Tuesday, June 05, 2018
Isn't It Time To Increase The Number Of U.S. House Reps ?
The size of the United States House of Representatives is set by law (passed by Congress and signed by the President). It gained its current size of 435 members in 1911 -- when the Apportionment Act of 1911 was passed. At that time, each member represented an average of 193,283 people. But as the population grew, so did the average size of a congressional district -- reaching 747,184 in 2017.
But that average size is not equally distributed among the states. Rhode Island has the lowest number of people represented by a House district with 529,820, while Montana has the highest at 1,050,493.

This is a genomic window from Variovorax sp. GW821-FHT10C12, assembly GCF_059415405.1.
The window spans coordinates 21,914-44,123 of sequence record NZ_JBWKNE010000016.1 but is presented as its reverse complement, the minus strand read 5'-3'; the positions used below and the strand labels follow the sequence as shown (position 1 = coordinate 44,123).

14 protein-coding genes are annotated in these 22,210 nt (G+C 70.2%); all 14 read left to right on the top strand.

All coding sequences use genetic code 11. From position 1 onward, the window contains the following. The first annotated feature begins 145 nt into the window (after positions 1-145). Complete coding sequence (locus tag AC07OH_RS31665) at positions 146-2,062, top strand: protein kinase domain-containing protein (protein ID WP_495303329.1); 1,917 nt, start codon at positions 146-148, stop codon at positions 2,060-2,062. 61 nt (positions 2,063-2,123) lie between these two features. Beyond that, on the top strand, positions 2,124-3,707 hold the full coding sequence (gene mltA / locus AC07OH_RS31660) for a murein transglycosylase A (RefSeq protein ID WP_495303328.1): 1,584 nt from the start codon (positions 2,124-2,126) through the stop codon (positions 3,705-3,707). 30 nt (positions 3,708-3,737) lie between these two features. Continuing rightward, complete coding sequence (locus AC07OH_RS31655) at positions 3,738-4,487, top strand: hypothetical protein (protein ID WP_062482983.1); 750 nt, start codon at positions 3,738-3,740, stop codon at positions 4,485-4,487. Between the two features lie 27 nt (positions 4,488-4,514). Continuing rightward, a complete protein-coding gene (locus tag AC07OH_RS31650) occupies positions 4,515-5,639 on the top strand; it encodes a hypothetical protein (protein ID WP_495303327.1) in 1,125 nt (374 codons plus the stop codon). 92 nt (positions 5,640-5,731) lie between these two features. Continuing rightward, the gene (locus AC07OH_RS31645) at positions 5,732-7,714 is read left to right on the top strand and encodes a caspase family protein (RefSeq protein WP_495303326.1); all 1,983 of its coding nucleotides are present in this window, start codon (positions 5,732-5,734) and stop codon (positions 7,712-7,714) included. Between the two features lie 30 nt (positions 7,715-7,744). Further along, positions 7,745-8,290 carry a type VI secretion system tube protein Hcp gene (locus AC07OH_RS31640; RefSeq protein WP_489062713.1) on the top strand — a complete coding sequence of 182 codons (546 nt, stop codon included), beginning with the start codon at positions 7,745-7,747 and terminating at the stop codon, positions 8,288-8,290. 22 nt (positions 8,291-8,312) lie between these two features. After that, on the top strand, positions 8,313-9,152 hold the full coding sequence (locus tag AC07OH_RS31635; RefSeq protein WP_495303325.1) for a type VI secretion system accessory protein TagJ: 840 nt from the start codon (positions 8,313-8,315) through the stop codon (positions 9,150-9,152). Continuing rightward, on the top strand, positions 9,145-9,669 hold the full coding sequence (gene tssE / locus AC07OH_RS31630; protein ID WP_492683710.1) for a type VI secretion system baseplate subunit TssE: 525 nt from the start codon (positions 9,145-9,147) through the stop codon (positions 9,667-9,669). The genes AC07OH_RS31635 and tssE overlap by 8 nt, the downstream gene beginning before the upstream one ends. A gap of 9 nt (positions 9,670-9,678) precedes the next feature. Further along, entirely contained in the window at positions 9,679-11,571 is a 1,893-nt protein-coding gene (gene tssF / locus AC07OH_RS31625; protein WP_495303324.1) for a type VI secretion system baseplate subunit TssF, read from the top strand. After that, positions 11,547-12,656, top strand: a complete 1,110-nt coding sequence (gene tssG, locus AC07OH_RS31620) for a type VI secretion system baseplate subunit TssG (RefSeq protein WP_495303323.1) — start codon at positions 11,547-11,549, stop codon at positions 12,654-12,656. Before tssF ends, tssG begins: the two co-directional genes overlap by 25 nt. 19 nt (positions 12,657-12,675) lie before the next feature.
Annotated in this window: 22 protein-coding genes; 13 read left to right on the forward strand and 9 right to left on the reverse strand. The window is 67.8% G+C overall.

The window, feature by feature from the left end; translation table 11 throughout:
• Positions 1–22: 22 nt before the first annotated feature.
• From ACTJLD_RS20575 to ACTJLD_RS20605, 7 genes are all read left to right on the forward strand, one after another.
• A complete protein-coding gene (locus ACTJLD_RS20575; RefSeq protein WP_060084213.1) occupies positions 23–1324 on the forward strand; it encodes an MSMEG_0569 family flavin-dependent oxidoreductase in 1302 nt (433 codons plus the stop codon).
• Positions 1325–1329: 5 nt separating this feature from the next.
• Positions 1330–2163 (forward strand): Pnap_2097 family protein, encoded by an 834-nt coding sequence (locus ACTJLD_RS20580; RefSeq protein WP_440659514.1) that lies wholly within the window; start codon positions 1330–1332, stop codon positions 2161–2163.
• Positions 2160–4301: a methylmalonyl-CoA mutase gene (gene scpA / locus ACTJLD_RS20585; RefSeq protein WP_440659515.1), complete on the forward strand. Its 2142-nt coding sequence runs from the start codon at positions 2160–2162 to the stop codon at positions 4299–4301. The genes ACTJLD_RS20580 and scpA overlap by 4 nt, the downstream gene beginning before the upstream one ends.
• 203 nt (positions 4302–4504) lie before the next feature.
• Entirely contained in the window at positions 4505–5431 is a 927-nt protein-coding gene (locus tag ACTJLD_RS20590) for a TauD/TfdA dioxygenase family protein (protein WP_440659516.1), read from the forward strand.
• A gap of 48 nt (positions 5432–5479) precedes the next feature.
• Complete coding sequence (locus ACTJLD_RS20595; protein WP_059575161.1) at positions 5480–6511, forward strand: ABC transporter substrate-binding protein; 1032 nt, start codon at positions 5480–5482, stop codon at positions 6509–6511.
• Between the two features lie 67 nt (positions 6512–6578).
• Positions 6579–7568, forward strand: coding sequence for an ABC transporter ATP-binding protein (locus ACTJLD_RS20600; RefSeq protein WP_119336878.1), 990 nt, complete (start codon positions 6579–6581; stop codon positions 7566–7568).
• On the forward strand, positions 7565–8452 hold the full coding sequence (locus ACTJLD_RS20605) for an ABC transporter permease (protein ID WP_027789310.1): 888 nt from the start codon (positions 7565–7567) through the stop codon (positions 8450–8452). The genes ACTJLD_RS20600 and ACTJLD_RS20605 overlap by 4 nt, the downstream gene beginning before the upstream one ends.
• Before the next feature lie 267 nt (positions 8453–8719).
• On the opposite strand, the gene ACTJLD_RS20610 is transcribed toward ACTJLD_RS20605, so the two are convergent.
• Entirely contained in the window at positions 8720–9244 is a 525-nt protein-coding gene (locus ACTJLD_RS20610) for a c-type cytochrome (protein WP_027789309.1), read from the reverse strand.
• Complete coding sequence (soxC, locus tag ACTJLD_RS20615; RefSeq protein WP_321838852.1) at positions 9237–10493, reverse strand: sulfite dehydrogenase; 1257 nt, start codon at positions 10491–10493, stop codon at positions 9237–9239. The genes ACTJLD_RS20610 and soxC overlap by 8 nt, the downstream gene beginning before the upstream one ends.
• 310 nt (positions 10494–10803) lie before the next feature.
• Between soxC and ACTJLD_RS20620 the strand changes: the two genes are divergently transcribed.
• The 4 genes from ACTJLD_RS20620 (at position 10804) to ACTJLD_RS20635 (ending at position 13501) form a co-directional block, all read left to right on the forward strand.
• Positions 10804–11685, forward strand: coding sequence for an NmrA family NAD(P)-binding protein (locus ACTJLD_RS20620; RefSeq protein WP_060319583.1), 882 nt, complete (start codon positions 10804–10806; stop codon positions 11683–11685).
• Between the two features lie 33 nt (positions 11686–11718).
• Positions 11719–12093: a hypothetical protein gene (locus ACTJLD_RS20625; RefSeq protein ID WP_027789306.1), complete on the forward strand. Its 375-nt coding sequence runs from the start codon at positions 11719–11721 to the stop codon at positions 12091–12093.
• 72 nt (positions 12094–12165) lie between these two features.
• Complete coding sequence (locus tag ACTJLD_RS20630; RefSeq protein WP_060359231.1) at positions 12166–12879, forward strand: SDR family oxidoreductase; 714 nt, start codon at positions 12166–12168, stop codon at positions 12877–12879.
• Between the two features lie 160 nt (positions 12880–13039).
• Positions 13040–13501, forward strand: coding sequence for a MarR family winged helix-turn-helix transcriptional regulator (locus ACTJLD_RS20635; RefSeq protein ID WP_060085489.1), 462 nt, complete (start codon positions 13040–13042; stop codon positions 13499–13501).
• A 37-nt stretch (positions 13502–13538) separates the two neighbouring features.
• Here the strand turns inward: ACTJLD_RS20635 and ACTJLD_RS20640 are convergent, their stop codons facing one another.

With nearly four times the number of people in an average House district, isn't it time to increase the size of the House of Representatives? Have our districts become so large that the representatives are no longer accountable to their districts?
I believe the size of the House should be increased -- substantially. In fact, I would support a doubling of the House districts to 870. That's probably not going to happen, but there have been some proposals to increase the size of the House. The most reasonable seems to be to limit the size of a district to the population of the least populous state. That would increase the number of House districts to about 547.
What do you think? Are House districts too large? Should the size of the House be increased?
The charts above are from the Pew Research Center.